DID YOU READ

Casey Affleck Comes Clean About “I’m Still Here”

Casey Affleck Comes Clean About “I’m Still Here” (photo)

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After months of speculation (most of it on this website, it seems), director Casey Affleck has finally fessed up about the truth (or fiction) of his “documentary” about actor Joaquin Phoenix. “It’s a terrific performance,” Affleck told The New York Times. “It’s the performance of his career.” I certainly agree; in my review of the film for IFC.com, I speculated that while many scenes looked staged, some seemed too real to be fake, writing “if Phoenix is acting… he is giving one the greatest and most fearless performances of all time.”

According to Affleck now, nearly everything in the movie is staged, even the supposed home movies of Phoenix as a child in Panama (a possibility I’m pretty sure I raised during my discussion of the film with David Chen on The /Filmcast). But as recently as the Venice Film Festival earlier this month, Affleck continued to assert the film’s authenticity. At a press conference in Venice Affleck said, “I can tell you, there’s no hoax. It never entered my mind until other people commented on the movie.” Today in The Times he carefully amended that statement. “I never intended to trick anybody,” he said. “The idea of a quote, hoax, unquote, never entered my mind.” In retrospect, Affleck was clearly pulling a non-denial denial. Even though “I’m Still Here” is fiction it’s not a “hoax,” because to him the movie speaks to a larger truth about celebrity and fame.

Of course, Affleck didn’t bother correcting people’s misperceptions either. Neither did the film’s distributor, Magnolia, whose publicity materials sell the film as a documentary. Their description of “I’m Still Here on MagPictures.com still begins “The directorial debut of Oscar-nominated actor Casey Affleck, ‘I’m Still Here’ is a striking portrayal of a tumultuous year in the life of internationally acclaimed actor Joaquin Phoenix. With remarkable access, ‘I’m Still Here’ follows the Oscar-nominee as he announces his retirement from a successful film career in the fall of 2008 and sets off to reinvent himself as a hip hop musician.” Does that explicitly say the movie is a documentary? No. Does it strongly imply it? Absolutely.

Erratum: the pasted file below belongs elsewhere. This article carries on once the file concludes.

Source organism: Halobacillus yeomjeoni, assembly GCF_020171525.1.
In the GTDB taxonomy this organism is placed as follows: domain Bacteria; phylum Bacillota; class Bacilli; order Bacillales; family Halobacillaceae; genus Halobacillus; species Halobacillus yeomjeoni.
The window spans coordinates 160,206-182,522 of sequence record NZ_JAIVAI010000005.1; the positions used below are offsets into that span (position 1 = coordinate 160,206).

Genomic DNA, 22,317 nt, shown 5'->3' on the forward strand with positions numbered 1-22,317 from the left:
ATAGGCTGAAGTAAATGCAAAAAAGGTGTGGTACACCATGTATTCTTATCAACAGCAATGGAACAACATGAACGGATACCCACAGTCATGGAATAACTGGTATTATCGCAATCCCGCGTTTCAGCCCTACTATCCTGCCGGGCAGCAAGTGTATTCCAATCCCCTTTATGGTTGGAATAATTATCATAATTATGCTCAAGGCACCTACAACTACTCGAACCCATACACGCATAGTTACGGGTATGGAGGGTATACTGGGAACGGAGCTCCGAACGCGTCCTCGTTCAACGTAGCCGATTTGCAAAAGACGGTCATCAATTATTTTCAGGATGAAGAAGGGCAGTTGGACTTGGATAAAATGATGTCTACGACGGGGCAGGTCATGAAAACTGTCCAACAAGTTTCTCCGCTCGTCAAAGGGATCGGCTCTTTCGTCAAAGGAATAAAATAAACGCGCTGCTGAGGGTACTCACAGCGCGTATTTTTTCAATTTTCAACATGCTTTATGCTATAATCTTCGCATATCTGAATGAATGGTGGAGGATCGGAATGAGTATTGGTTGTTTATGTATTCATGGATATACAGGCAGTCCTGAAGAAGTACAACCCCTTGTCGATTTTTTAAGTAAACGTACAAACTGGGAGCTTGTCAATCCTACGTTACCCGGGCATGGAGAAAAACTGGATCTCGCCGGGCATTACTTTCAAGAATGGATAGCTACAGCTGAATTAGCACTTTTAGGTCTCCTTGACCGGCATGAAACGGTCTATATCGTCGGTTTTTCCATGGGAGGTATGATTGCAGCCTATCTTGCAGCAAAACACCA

In an article I wrote last week theorizing about the potential levels of reality within “I’m Still Here,” I examined the larger implications of the film if it was indeed fictional. Looking back at that piece, I’m reminded of all the things in the movie that didn’t look staged: pretending to snort cocaine is easy, pretending to puke as much as Phoenix appears to puke is not. So while I’m not shocked by this news by any means, I’m still impressed (and slightly unsettled) by Phoenix’s dedication to this character and to his and Affleck’s ability to pull the wool over so many people’s eyes.

The question now becomes why Affleck chose to make this announcement now, while the film is still in release. I imagine the fact that Phoenix is scheduled to return to Letterman’s show on September 22 had something to do with it, since the actor would either have to come clean then or continue the deception. But my guess is “I’m Still Here”‘s tepid box office played a bigger role. The film earned $96,000 in about twenty theaters in its opening weekend, according to Box Office Mojo. That wasn’t even good enough to crack the top ten list of the highest per screen averages for the weekend. And while I was absolutely fascinated by “I’m Still Here,” I couldn’t begrudge anyone who felt like the movie wasn’t their cup of tea. If people believed it was real — and Affleck, Phoenix, and company made very little effort to dissuade them of that belief — then they were essentially paying twelve dollars for the privilege of watching someone snort their life up their nose and then flush it down the toilet. Who could blame someone for not being interested in that? Ironically, a movie designed as a cautionary tale about the pitfalls of stardom and celebrity might wind up as a cautionary tale about how to market movies that blur the line between fiction and nonfiction.

Does this news make the film less interesting? I’m not sure, but it certainly makes the conversations you can have after the film less fun. In my review of “I’m Still Here,” I wrote “with his first feature as a director, Affleck has made one of the most convincing and interesting movie pranks ever (that is, if he didn’t make one of the most exploitative and morally questionable documentaries ever).” I suspect this movie will eventually be forgotten as a weird footnote on Phoenix’s career, and I wish Affleck’s supposed “subtle clues” designed to “provide hints of his real intention” were a bit less subtle. But I stand by my earlier comments. Affleck and Phoenix pulled off a hoax (sorry Casey, that’s what it is) on a remarkable scale. Despite Affleck’s comments, their achievements are still there.

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New Nasty

Whips, Chains and Hand Sanitizer

Turn On The Full Season Of Neurotica At IFC's Comedy Crib

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Jenny Jaffe has a lot going on: She’s writing for Disney’s upcoming Big Hero 6: The Series, developing comedy projects with pals at Devastator Press, and she’s straddling the line between S&M and OCD as the creator and star of the sexyish new series Neurotica, which has just made its debut on IFC’s Comedy Crib. Jenny gave us some extremely intimate insight into what makes Neurotica (safely) sizzle…

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IFC: How would you describe Neurotica to a fancy network executive you met in an elevator?

Jenny: Neurotica is about a plucky Dominatrix with OCD trying to save her small-town dungeon.

IFC: How would you describe Neurotica to a drunk friend of a friend you met in a bar?